Friday, March 26, 2010

People I've Known

Most of you know that I've had a drug problem; for those of you who don't, I did. That was years ago now and I think a lot about why I've made it through while so many others haven't. The conclusion I've come to is this: I always saw my addiction as something separate from me, something temporary. Of course it's something I have to always be aware of, but I'm Annie and I'm many things, not just an addict. Some people give up on those other things and become just an addict and they aren't lucky enough to have people who love them around to remind them. I know that there are a lot of people out there who will disagree with me on this but I think that the drug abuse causes the alleged "addictive personality," and not the other way around. I never planned on being a drug addict, never really even saw it coming. Drugs took me places I never thought I'd go and introduced me to a lot of people I never thought I'd know. Not all of them were bad, some of them were. I'd like to introduce you to some of them.

When I finally landed in rehab it was a place called "New Hope" which was tucked into a little locked hallway in Lincoln Park Hospital. A man named Jake ran it. Jake was tall and skinny, he wore designer suits and shiny, pointy shoes that looked so soft they could have been made of discarded foreskin. He also slicked his hair back. We kind of suspected that he sold drugs on the side just to keep his hallway well-stocked with suffering children and his back account well-stocked by blindsided parents. Most of the people who worked at New Hope were barely qualified for the job. My councilor was named Edna, she was an Asian college student who never understood a word I said, not because English was a second language but because she didn't understand addiction as a whole or how all of her hard work had landed her in a chair across from someone like me. Other employees there were just recovering addicts themselves which qualified them to guide others into sobriety. The doctor was Jake's best find though. His name was Randy, a former heart surgeon and crack addict.

Randy was in his 40's, a short and round man with a kind of "chin strap" goatee (as one of the other girls called it). He could have been a heart surgeon, he could also have been a failed rapper. He was always wearing baggy jeans and heavily logo-ed sweatshirts and gold chains. When I first met him it was when I got out of detox and I had to tell him my medical history. He acted like it was the most interesting information he'd ever gathered. For some reason he was always seeking me out and sitting next to me at meetings, during which he would talk non-stop and show me all the crap in his wallet. Sometimes he was in charge of watching the ward and would always let me into the staff area to play on the computers in sit in the comfortable chairs.

When I got out I figured that was the last I'd see of Randy, but he really took me under his Sean John-clad wing then. He was always showing up and taking me to museums and meetings and out to eat with lots of people who couldn't seem to remember who they were before they were addicts, and instead decided to settle on just staying addicts, but sober ones. Randy was a kind of guru to them because, well, he used to be a heart surgeon and had lost a lot more than the rest of us by far and because he insisted that he was "recovered," which anyone in the recovery community knows is heresy. We'll NEVER recover, we're in perpetual "recovery." It's bleak. But Randy had broken that cycle and had a message for all of us: "It's horrible, everything is horrible." He said it constantly, but in a cheerful way.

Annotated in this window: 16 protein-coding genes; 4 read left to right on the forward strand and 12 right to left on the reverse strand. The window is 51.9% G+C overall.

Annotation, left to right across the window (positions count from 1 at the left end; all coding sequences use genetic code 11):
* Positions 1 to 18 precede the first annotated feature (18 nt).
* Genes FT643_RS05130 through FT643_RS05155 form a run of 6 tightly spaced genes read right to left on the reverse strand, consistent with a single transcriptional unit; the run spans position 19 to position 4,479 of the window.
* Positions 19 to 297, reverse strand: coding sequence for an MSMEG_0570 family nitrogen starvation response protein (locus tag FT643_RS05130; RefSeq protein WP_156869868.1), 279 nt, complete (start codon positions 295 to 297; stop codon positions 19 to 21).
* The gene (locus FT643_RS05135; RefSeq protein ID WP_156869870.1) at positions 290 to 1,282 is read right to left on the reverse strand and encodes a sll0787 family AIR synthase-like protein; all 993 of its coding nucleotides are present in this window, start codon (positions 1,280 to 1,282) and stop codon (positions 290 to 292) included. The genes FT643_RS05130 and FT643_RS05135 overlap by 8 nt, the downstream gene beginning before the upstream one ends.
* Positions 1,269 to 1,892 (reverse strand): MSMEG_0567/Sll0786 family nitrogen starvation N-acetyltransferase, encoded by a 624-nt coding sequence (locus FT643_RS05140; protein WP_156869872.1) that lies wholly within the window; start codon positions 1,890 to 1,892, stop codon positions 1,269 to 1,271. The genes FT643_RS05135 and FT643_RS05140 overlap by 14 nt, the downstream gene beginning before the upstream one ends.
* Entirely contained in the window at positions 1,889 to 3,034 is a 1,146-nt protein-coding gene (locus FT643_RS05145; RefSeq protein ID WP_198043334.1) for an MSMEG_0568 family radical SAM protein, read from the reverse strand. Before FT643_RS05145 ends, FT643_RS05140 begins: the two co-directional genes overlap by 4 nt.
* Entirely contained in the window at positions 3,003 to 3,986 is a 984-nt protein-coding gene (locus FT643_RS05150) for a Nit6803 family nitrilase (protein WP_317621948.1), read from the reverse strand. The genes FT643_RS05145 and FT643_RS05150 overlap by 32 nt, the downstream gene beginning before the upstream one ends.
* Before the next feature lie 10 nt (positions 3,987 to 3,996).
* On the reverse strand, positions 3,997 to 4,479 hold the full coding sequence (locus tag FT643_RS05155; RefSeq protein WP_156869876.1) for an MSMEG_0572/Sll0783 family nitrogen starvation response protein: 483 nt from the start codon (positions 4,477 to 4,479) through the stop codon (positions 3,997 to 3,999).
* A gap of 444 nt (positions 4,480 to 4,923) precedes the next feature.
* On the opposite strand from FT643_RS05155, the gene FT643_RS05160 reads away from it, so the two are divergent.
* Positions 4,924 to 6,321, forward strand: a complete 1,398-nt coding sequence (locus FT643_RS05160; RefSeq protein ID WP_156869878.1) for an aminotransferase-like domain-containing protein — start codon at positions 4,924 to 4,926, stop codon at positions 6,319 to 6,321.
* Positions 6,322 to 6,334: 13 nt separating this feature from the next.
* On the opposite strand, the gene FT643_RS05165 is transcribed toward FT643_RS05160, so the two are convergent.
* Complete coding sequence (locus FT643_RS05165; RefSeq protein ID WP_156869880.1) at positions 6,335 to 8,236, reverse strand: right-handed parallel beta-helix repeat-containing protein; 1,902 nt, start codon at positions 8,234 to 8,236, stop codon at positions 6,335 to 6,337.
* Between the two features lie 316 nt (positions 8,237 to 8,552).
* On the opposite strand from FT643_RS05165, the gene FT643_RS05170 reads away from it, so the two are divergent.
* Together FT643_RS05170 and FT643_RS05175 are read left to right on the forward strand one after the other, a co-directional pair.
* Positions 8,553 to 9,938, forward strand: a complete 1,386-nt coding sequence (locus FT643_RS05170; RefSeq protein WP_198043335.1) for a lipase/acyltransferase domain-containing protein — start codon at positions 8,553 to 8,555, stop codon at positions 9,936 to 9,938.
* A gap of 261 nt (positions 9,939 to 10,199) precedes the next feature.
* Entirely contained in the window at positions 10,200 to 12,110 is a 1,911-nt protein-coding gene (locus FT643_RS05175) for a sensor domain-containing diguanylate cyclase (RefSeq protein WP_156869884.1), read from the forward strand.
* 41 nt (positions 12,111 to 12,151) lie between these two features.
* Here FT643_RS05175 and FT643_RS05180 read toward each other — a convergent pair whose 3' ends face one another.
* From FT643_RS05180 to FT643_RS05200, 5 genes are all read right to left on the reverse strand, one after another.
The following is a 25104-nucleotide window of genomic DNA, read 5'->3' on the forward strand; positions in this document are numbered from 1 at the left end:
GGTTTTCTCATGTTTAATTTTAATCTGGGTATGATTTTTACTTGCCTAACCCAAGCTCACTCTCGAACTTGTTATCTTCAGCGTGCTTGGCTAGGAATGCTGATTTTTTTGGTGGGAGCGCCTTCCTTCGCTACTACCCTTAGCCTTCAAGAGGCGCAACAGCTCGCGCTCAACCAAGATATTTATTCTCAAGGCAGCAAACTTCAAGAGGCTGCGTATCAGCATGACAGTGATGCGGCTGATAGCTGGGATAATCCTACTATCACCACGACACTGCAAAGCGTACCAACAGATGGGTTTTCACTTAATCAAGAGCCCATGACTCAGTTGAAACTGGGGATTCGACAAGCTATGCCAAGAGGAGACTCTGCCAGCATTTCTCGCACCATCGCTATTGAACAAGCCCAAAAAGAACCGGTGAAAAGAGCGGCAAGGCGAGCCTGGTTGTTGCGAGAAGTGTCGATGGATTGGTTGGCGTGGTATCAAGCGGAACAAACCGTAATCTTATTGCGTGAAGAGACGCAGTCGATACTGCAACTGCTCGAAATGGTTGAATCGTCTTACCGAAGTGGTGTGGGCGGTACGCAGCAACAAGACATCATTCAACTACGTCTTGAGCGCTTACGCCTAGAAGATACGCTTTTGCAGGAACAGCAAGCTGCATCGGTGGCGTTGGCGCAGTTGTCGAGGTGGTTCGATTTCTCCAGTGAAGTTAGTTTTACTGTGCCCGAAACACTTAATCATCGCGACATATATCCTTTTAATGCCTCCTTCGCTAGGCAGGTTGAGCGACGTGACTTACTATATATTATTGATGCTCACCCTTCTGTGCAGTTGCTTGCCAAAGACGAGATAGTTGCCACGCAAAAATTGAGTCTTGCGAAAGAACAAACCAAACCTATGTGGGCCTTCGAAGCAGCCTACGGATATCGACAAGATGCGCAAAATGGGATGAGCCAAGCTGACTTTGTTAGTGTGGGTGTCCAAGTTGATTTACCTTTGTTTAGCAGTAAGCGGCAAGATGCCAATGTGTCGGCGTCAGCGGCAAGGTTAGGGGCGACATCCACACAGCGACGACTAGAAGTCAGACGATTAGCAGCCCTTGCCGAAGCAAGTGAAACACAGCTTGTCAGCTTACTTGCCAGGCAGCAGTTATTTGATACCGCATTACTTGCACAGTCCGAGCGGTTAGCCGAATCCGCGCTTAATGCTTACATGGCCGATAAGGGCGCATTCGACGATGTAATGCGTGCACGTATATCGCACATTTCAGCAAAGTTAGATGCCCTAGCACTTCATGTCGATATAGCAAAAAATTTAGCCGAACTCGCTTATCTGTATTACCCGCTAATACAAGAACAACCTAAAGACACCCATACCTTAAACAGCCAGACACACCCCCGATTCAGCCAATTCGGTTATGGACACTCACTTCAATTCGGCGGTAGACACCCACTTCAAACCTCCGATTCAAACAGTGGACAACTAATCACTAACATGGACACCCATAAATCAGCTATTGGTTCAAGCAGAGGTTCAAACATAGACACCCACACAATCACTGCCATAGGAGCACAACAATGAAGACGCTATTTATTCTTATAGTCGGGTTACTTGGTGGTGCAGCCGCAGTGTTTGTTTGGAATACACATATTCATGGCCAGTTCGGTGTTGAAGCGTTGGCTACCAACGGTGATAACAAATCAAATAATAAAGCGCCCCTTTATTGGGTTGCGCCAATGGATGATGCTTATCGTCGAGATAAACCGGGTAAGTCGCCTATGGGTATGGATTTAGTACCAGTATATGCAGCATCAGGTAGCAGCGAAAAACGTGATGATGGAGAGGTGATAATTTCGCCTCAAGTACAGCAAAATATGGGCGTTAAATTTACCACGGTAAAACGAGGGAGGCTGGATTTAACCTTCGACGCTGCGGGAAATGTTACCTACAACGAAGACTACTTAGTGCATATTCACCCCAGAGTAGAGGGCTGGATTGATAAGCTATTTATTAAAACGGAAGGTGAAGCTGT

At a certain point, probably after my relapse and subsequent ICU stay, Randy decided that I had not yet hit rock bottom and the only way to make sure I stayed sober was to have my dad pay him to stay with me round-the-clock, which, as my dad later pointed out, he would have done for free if we had allowed it. When I asked him where I was supposed to sleep he said I could stay with his sister. His sister looked exactly like him, was just as weird, and didn't even try to tell people she used to be anything like a heart surgeon. I don't know what she did, or did before that and I was not going to sleep in her apartment or his, which, incidentally was the men's halfway house which Jake (remember Jake?) also owned.

I think that was about it for Randy, I don't remember exactly what happened with that whole situation, I think that the whole "pay-me-to-stalk-your-daughter" proposition pretty much ended it for my parents and once they were sufficiently creeped out I was ready to be done too. I do know that I left my entire CD collection in his car, an event from which I've never really recovered. I can't walk into a music store without seeing a CD I used to own and imagining Randy driving around with his gold chains and puffy coats looking for people to look up to him so he could tell them that "it's horrible, everything is horrible." What in the world could have ever happened to that guy? He's probably in prison, and if he's not he probably should be.

1 comment:

  1. That's creepy! But fascinating. Also, the idea of shoes made of discarded foreskin is going to haunt me FOREVER. Or at least until I get a pair.